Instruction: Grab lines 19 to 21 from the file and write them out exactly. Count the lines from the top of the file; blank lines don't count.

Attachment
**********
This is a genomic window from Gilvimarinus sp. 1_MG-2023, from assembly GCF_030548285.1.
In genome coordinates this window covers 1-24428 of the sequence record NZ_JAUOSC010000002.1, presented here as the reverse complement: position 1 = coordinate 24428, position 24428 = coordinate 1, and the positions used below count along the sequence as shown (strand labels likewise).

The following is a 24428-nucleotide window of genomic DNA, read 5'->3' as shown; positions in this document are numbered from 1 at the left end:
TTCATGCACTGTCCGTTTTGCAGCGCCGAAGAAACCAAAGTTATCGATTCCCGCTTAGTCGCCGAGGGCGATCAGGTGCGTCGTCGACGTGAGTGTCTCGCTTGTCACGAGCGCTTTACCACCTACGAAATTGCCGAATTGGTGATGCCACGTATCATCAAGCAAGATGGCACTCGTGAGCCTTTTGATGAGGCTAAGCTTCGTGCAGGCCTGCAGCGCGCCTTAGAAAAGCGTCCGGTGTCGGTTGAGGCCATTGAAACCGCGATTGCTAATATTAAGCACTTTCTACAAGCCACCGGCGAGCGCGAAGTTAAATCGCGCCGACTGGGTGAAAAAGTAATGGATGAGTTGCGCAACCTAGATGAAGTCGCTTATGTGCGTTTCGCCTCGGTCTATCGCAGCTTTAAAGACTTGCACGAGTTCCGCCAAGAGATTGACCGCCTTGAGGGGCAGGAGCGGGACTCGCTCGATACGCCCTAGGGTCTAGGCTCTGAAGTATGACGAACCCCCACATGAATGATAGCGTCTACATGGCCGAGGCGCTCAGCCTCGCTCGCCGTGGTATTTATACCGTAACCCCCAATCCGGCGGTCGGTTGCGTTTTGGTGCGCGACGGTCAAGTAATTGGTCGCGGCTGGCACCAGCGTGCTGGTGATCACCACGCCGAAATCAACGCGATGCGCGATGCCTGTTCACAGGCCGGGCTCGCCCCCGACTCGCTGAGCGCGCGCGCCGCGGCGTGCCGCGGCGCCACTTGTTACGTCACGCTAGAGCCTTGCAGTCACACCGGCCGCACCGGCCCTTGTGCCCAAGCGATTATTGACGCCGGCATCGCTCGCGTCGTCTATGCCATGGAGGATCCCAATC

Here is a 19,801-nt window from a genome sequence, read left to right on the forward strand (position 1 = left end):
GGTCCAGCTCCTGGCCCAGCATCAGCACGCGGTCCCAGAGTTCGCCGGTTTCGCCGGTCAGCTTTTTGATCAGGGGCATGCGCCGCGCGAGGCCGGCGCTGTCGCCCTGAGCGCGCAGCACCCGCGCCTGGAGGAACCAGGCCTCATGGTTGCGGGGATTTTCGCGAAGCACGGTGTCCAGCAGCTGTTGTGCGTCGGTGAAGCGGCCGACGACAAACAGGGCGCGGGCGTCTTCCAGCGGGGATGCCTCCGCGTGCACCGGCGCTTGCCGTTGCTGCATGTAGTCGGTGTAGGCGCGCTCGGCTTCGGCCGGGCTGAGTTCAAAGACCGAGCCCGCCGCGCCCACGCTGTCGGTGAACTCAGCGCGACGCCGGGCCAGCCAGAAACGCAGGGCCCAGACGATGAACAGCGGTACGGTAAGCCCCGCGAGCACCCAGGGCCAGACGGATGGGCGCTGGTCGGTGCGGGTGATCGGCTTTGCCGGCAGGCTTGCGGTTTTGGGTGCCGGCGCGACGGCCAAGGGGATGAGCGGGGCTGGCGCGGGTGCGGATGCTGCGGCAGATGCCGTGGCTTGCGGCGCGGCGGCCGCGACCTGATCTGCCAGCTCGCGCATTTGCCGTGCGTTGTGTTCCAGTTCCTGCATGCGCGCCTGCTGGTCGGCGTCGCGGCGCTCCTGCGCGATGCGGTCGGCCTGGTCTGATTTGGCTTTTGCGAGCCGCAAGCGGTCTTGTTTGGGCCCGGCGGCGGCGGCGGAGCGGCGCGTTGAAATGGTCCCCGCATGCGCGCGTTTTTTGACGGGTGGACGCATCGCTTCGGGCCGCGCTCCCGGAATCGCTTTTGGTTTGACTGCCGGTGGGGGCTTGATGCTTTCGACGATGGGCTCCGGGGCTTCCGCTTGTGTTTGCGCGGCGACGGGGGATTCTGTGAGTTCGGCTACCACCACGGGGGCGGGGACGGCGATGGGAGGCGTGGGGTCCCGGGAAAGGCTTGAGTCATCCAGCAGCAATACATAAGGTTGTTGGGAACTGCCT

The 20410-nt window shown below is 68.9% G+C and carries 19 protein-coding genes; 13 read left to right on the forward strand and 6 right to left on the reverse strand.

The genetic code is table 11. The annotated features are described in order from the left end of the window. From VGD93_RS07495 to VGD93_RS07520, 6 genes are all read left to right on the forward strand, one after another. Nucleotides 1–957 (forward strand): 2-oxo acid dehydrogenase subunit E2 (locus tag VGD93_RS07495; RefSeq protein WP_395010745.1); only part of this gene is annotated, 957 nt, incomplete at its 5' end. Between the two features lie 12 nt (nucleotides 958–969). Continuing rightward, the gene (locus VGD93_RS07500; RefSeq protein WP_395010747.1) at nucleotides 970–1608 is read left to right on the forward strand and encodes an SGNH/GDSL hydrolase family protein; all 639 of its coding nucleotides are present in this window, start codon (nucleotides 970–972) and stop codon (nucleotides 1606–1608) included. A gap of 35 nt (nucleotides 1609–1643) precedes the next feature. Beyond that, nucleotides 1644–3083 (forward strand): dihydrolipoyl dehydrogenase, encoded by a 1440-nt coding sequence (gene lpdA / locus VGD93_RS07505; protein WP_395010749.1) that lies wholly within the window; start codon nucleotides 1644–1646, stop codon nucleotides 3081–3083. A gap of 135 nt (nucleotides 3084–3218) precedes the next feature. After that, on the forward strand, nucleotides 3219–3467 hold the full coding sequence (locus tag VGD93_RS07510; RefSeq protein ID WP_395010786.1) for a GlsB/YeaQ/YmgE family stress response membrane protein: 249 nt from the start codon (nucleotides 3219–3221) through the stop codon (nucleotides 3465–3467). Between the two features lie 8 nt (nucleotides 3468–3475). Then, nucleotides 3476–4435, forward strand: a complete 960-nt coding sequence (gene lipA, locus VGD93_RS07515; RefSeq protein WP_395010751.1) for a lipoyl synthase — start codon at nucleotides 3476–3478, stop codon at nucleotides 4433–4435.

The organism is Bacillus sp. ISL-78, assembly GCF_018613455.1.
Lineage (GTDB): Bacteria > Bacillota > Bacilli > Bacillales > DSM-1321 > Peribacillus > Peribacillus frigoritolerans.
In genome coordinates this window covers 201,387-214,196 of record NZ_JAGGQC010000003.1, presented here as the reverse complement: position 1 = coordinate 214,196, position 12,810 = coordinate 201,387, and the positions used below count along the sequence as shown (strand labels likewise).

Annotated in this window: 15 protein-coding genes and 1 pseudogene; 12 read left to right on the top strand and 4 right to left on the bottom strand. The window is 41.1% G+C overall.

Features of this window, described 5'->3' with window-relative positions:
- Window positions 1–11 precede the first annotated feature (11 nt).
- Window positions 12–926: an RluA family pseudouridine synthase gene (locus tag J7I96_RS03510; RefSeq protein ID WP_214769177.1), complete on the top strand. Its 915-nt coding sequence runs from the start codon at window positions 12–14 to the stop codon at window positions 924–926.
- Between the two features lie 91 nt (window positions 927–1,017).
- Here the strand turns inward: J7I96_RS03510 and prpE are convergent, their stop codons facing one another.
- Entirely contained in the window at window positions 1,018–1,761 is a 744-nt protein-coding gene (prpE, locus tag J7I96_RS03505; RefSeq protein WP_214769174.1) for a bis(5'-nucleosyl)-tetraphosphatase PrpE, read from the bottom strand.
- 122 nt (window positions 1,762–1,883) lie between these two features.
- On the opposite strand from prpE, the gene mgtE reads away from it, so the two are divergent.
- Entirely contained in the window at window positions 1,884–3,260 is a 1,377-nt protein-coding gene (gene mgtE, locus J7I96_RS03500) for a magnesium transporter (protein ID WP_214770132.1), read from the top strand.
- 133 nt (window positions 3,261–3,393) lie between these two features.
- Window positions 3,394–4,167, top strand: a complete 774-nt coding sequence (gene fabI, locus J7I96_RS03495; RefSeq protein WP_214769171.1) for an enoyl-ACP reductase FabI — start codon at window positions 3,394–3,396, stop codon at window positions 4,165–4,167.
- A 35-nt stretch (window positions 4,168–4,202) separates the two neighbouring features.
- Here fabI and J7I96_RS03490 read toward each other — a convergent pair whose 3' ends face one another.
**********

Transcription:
- 122 nt (window positions 1,762–1,883) lie between these two features.
- On the opposite strand from prpE, the gene mgtE reads away from it, so the two are divergent.
- Entirely contained in the window at window positions 1,884–3,260 is a 1,377-nt protein-coding gene (gene mgtE, locus J7I96_RS03500) for a magnesium transporter (protein ID WP_214770132.1), read from the top strand.